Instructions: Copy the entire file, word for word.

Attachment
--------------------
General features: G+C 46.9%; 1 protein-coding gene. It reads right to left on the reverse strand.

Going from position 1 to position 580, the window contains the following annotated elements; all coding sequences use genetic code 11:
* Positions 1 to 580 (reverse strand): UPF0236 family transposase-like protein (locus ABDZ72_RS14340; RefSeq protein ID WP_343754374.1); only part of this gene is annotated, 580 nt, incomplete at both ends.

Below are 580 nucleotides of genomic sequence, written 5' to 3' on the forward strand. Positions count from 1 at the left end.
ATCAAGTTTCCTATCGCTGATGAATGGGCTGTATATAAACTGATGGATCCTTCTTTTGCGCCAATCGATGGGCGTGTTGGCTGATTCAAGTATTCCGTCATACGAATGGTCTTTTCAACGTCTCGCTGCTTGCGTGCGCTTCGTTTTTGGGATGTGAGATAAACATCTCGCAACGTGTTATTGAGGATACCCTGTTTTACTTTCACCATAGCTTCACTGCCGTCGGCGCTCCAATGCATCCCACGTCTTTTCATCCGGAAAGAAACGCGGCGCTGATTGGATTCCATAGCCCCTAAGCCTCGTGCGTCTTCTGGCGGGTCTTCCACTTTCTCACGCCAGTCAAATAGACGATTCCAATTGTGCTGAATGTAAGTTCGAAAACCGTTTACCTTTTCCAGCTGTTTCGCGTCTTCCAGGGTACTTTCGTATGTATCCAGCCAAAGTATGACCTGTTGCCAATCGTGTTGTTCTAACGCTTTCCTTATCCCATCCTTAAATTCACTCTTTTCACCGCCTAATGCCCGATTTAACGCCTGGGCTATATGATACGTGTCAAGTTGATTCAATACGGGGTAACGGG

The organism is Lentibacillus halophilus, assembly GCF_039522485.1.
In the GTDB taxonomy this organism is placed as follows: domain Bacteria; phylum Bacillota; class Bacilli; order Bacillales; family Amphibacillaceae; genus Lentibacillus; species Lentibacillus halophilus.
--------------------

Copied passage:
General features: G+C 46.9%; 1 protein-coding gene. It reads right to left on the reverse strand.

Going from position 1 to position 580, the window contains the following annotated elements; all coding sequences use genetic code 11:
* Positions 1 to 580 (reverse strand): UPF0236 family transposase-like protein (locus ABDZ72_RS14340; RefSeq protein ID WP_343754374.1); only part of this gene is annotated, 580 nt, incomplete at both ends.

Below are 580 nucleotides of genomic sequence, written 5' to 3' on the forward strand. Positions count from 1 at the left end.
ATCAAGTTTCCTATCGCTGATGAATGGGCTGTATATAAACTGATGGATCCTTCTTTTGCGCCAATCGATGGGCGTGTTGGCTGATTCAAGTATTCCGTCATACGAATGGTCTTTTCAACGTCTCGCTGCTTGCGTGCGCTTCGTTTTTGGGATGTGAGATAAACATCTCGCAACGTGTTATTGAGGATACCCTGTTTTACTTTCACCATAGCTTCACTGCCGTCGGCGCTCCAATGCATCCCACGTCTTTTCATCCGGAAAGAAACGCGGCGCTGATTGGATTCCATAGCCCCTAAGCCTCGTGCGTCTTCTGGCGGGTCTTCCACTTTCTCACGCCAGTCAAATAGACGATTCCAATTGTGCTGAATGTAAGTTCGAAAACCGTTTACCTTTTCCAGCTGTTTCGCGTCTTCCAGGGTACTTTCGTATGTATCCAGCCAAAGTATGACCTGTTGCCAATCGTGTTGTTCTAACGCTTTCCTTATCCCATCCTTAAATTCACTCTTTTCACCGCCTAATGCCCGATTTAACGCCTGGGCTATATGATACGTGTCAAGTTGATTCAATACGGGGTAACGGG

The organism is Lentibacillus halophilus, assembly GCF_039522485.1.
In the GTDB taxonomy this organism is placed as follows: domain Bacteria; phylum Bacillota; class Bacilli; order Bacillales; family Amphibacillaceae; genus Lentibacillus; species Lentibacillus halophilus.